“Doth this offend you?”

In the October 2010 General Conference, Elder Neil L. Andersen of the Quorum of the Twelve Apostles said the following:

The road of discipleship is not for the spiritually faint of heart…

To those troubled by the Savior’s divinity, Jesus asked, “Doth this offend you?” In the parable of the sower, Jesus warned, “He … [endureth] for a while: [but] when tribulation or persecution ariseth because of the word, by and by he is offended.”

Offense comes in many costumes and continually finds its way onstage. People we believe in disappoint us. We have unanticipated difficulties. Our life doesn’t turn out exactly the way we were expecting. We make mistakes, feel unworthy, and worry about being forgiven. We wonder about a doctrinal issue. We learn of something spoken from a Church pulpit 150 years ago that bothers us. Our children are treated unfairly. We are ignored or underappreciated. It could be a hundred things, each very real to us at the time.

In our weakened moments, the adversary seeks to steal our spiritual promises. If we are not watchful, our injured, childlike spirit will retreat back into the cold, dark crust of our former bloated ego, leaving behind the warm, healing light of the Savior.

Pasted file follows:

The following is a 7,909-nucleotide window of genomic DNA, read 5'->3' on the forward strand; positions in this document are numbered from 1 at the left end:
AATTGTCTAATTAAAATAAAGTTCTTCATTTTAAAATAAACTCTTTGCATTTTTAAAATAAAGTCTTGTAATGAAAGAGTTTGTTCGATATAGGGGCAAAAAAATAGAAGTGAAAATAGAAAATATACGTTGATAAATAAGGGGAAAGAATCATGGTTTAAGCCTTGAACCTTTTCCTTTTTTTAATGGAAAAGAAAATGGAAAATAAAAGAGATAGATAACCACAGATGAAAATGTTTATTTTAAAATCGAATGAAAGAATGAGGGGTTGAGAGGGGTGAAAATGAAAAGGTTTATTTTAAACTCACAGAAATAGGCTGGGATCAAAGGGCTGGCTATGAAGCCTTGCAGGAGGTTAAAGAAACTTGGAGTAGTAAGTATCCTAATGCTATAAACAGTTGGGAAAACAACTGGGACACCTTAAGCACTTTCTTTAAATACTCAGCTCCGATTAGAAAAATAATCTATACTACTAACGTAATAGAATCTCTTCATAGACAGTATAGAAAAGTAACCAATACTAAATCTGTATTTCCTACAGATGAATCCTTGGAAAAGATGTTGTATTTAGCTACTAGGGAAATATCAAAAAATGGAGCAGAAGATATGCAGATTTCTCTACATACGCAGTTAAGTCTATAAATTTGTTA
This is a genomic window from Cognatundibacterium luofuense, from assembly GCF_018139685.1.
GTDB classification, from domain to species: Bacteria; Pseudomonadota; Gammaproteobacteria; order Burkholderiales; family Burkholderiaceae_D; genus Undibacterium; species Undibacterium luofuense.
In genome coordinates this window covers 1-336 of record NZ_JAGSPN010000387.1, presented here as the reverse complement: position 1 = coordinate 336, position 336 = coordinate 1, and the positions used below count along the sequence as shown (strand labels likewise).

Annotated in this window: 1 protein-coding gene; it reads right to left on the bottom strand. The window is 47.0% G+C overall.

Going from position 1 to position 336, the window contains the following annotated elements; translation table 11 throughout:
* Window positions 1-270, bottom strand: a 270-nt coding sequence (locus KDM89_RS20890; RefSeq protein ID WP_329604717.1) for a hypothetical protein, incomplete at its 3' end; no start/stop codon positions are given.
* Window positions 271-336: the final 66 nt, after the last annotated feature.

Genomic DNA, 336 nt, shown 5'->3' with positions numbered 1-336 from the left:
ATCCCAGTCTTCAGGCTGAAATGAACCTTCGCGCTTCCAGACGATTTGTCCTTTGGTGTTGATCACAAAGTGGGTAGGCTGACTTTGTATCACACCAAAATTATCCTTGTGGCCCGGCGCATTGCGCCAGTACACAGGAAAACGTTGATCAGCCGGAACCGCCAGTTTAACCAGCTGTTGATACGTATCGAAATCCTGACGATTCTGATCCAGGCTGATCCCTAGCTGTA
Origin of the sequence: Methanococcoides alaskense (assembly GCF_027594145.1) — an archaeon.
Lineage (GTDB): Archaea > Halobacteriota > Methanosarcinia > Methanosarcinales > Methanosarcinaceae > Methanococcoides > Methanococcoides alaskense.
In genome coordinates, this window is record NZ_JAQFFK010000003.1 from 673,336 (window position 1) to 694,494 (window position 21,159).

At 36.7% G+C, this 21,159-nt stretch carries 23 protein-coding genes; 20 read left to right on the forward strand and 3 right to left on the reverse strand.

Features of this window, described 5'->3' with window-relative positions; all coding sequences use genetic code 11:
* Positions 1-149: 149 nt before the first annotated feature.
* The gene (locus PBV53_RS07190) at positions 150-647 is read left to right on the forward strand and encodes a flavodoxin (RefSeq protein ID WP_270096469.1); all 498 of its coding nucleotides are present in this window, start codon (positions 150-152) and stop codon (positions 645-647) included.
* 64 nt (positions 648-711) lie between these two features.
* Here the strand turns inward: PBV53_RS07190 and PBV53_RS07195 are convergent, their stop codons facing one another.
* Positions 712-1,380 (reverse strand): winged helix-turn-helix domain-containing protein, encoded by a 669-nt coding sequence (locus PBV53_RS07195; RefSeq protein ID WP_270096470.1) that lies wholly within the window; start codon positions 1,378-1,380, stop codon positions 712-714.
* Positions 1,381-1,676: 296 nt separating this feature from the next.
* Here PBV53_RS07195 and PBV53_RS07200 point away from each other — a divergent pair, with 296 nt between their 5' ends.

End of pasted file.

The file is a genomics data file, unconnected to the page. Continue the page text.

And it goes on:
I think that this quote has some obvious apologetic value. I often have the opportunity to talk to members of the Church who struggle with matters pertaining to doctrine, church history, or the actions of church leaders. I in fact have been on that side of the fence before, more than once, in situations where I just don’t understand something and it bothers me. Elder Andersen’s inspired words are just the formula we need to help us remain true to the faith as we work out the issues that bother us. Do not be offended. Choose to not be offended. These vulnerable moments are not caused by Satan, but he seeks to take full advantage of them and desires to use them to close our hearts and minds to the influence of the Spirit and the accompanying peace that it brings.

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2 comments on ““Doth this offend you?”

  1. This reminds me of Elder Bednar’s 2006 talk “And Nothing shall Offend Them.” One of his main points is that it is always a choice to take offense; no one can offend you without your permission. I watched this talk with a group of friends, and five minutes afterward one of my friends told me that the talk offended him. He was dead serious. It made me very, very sad that the main point of the talk went right past him.

  2. Tim Phelps says:

    Where is the accountability of the offender? Oftentimes, the rationalization of a person who offends is that the person isn’t perfect. I think there is a difference between one getting feelings hurt and one being offended.

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